When a suicide bomber drove into the U.N. building in Abuja's leafy diplomatic quarter on Friday, detonating his Honda Accord and killing at least 18 people, an Islamist terrorist group that was little known outside Nigeria violently thrust itself onto the international stage.
Until recently, the group Boko Haram has conducted attacks on Nigerian government targets in what most terrorism experts considered an indigenous campaign to further the organization's aim of installing Islamic law in West Africa's most volatile country. Friday's attack now has officials and experts worrying that a branch of al-Qaeda has spread its influence to Nigeria, Africa's most populous country and a key supplier of oil for the U.S. and the world market. Though no evidence of a partnership has been established, al-Qaeda in the Islamic Maghreb (AQIM), the terrorist giant's arm in northwest Africa, has previously issued statements in support of Boko Haram.
Even before the bombing, U.S. military officials were growing anxious about possible links between Boko and established Islamist terrorist groups. Carter Ham, the U.S. military's commander of operations in Africa, told the Associated Press on April 17 that multiple unnamed sources indicated that Boko Haram had made contact with operatives from AQIM and with the Somali terrorist group al-Shabab.
"I think it would be the most dangerous thing to happen not only to the Africans, but to us as well," Ham said. "What is most worrying at present is, at least in my view, a clearly stated intent by Boko Haram and by al-Qaeda in the Islamic Maghreb to coordinate and synchronize their efforts. I'm not so sure they're able to do that just yet, but it's clear to me they have the desire and intent to do that." Ham also touched on what he said could be a "loose" partnership with al-Shabab, which would mean Boko Haram's reach extends thousands of miles across the African continent.
A partnership between Boko Haram and AQIM, which operates in close proximity to Nigeria in Mauritania, Mali, Niger and Algeria, could explain the increased sophistication of recent Boko Haram attacks, including the use of Friday's car bomb. It could also mean an increase in cash flow for Boko Haram, which currently makes most of its money through taxes and by robbing banks throughout the Muslim northern half of the country. Heightened fear about an al-Qaeda link comes as religious tension explodes in already-tense central Nigeria. On Monday, Aug. 29, there were deadly clashes between bands of machete-wielding Christian and Muslim youths in the town of Jos, long a center of violence between northern Muslims and southern Christians.
The benefits for Boko Haram in teaming up with AQIM might be an influx of money and expertise but also an international profile that would give it credibility as it attempts to recruit more followers and further scare a nervous Nigerian government. "AQIM sits on a fairly large supply of money, as well as explosives. There's a possibility that a relationship between them could open up access for the Boko," says Andrew Lebovich, a policy analyst for the National Security Studies Program at the New America Foundation, who specializes in studying AQIM. "People have been talking about [the U.N. attack] as a coming out, as a sign to al-Qaeda that they were looking for a merger," he says.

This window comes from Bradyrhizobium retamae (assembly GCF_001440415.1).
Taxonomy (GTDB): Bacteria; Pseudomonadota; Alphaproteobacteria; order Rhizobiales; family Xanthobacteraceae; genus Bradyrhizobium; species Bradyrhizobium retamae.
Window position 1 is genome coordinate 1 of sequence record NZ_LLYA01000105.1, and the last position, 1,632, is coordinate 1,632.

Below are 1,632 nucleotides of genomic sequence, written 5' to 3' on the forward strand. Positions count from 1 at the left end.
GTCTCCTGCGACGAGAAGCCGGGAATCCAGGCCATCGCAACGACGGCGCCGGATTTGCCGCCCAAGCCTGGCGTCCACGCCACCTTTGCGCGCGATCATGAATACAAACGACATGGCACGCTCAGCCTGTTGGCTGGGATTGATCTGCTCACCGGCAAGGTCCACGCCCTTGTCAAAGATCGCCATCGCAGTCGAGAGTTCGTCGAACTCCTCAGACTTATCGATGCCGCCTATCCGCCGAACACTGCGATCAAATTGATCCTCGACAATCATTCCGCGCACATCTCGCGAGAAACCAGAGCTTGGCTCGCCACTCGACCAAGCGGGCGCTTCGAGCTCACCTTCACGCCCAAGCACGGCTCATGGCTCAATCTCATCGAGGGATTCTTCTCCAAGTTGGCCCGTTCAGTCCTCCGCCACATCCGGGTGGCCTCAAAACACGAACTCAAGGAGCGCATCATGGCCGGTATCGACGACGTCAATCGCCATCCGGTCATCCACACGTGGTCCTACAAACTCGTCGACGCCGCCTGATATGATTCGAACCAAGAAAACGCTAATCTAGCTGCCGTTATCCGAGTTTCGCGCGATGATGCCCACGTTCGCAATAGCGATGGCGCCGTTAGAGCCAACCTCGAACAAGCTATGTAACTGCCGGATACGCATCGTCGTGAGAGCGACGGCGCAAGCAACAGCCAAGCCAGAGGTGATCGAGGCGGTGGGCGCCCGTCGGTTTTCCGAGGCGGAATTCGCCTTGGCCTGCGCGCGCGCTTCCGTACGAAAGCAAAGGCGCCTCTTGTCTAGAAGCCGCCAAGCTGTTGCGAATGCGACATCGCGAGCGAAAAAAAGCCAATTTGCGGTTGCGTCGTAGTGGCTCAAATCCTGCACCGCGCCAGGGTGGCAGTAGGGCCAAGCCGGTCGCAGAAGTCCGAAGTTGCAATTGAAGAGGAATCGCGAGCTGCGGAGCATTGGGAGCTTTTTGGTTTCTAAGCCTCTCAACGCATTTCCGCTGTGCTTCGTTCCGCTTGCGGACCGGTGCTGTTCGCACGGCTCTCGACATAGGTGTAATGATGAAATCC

Despite a steady stream of attacks on Nigerian government targets since 2009 including a June bombing of Abuja's police headquarters, which left five dead "they staged an attack on the U.N. and they got more coverage than ever," says Lebovich. "So there's a logic."
An alliance would have a corresponding benefit for al-Qaeda, which has made the southern expansion of its African operation a priority since Algeria its former major target began cracking down on the group in 2008. A partnership with the efficient Boko Haram could perhaps give AQIM a foothold in one of Africa's most important, volatile countries. "They don't get as much recognition from international jihad groups because they haven't really engaged in large-scale operations, and because they haven't attacked Europe so many are still suspicious of how effective they are," Lebovich says. "This would be a way of solidifying their place within al-Qaeda."
Although Boko Haram's exact size is hard to pinpoint, it likely has around several thousand supporters and at least 300 militant members who are available for armed actions, says Dr. Peter Lewis, director of the African-studies program at the School of Advanced International Studies at Johns Hopkins University. In 2009, Nigerian security forcefully destroyed the group's Maiduguri compound and killed its then leader Mohammed Yusuf. After months of dormancy, Boko Haram returned to the spotlight in September 2010, pledging to avenge Yusuf's death.
It's unlikely that even with an al-Qaeda tie, Boko Haram would take the fight against the government beyond Nigeria's borders. "They indicate they'll remain within Nigeria," Lebovich says. In a call to the BBC on Friday, a Boko Haram spokesman "justified the attack in part because he said the U.N. was one of the international organizations that supported the Nigerian government, so it's still a Nigeria-focused argument."
But the global terrorism community will now be watching the group's every move, especially for evidence that it might be morphing into a new branch of a terrorist group that has so far had little impact in non-Arab West Africa. If Nigerian security forces start seeing proterrorism propaganda and Boko Haram operatives working in neighboring countries like Mali and Mauritania, then what is currently fearful speculation would be replaced, Lebovich says, by "concrete evidence of a partnership." Nasser Weddady, outreach director at the American Islamic Congress, cautions that the speculation is not just idle chatter. Friday's bombing "is a wake-up call to Nigeria to get its act together."